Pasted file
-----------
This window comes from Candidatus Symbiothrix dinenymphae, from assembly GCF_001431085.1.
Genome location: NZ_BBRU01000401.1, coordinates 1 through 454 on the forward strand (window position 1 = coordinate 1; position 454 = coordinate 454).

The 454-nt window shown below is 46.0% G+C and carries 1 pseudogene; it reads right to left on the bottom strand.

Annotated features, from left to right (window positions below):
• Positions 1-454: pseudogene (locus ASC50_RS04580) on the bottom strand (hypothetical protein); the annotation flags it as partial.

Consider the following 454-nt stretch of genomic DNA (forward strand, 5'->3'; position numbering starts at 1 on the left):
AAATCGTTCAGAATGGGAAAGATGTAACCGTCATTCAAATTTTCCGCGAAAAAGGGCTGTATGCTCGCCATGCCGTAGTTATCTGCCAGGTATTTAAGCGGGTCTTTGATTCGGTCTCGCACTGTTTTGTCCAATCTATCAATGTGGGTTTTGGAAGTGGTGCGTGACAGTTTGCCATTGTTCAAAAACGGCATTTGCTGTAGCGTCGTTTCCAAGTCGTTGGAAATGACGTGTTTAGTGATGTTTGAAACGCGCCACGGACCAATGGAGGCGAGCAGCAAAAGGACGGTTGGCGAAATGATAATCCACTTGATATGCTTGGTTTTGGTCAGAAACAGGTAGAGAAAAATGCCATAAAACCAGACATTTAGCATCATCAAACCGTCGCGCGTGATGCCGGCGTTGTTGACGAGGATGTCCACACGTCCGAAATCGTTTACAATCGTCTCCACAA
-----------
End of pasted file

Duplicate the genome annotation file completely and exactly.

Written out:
This window comes from Candidatus Symbiothrix dinenymphae, from assembly GCF_001431085.1.
Genome location: NZ_BBRU01000401.1, coordinates 1 through 454 on the forward strand (window position 1 = coordinate 1; position 454 = coordinate 454).

The 454-nt window shown below is 46.0% G+C and carries 1 pseudogene; it reads right to left on the bottom strand.

Annotated features, from left to right (window positions below):
• Positions 1-454: pseudogene (locus ASC50_RS04580) on the bottom strand (hypothetical protein); the annotation flags it as partial.

Consider the following 454-nt stretch of genomic DNA (forward strand, 5'->3'; position numbering starts at 1 on the left):
AAATCGTTCAGAATGGGAAAGATGTAACCGTCATTCAAATTTTCCGCGAAAAAGGGCTGTATGCTCGCCATGCCGTAGTTATCTGCCAGGTATTTAAGCGGGTCTTTGATTCGGTCTCGCACTGTTTTGTCCAATCTATCAATGTGGGTTTTGGAAGTGGTGCGTGACAGTTTGCCATTGTTCAAAAACGGCATTTGCTGTAGCGTCGTTTCCAAGTCGTTGGAAATGACGTGTTTAGTGATGTTTGAAACGCGCCACGGACCAATGGAGGCGAGCAGCAAAAGGACGGTTGGCGAAATGATAATCCACTTGATATGCTTGGTTTTGGTCAGAAACAGGTAGAGAAAAATGCCATAAAACCAGACATTTAGCATCATCAAACCGTCGCGCGTGATGCCGGCGTTGTTGACGAGGATGTCCACACGTCCGAAATCGTTTACAATCGTCTCCACAA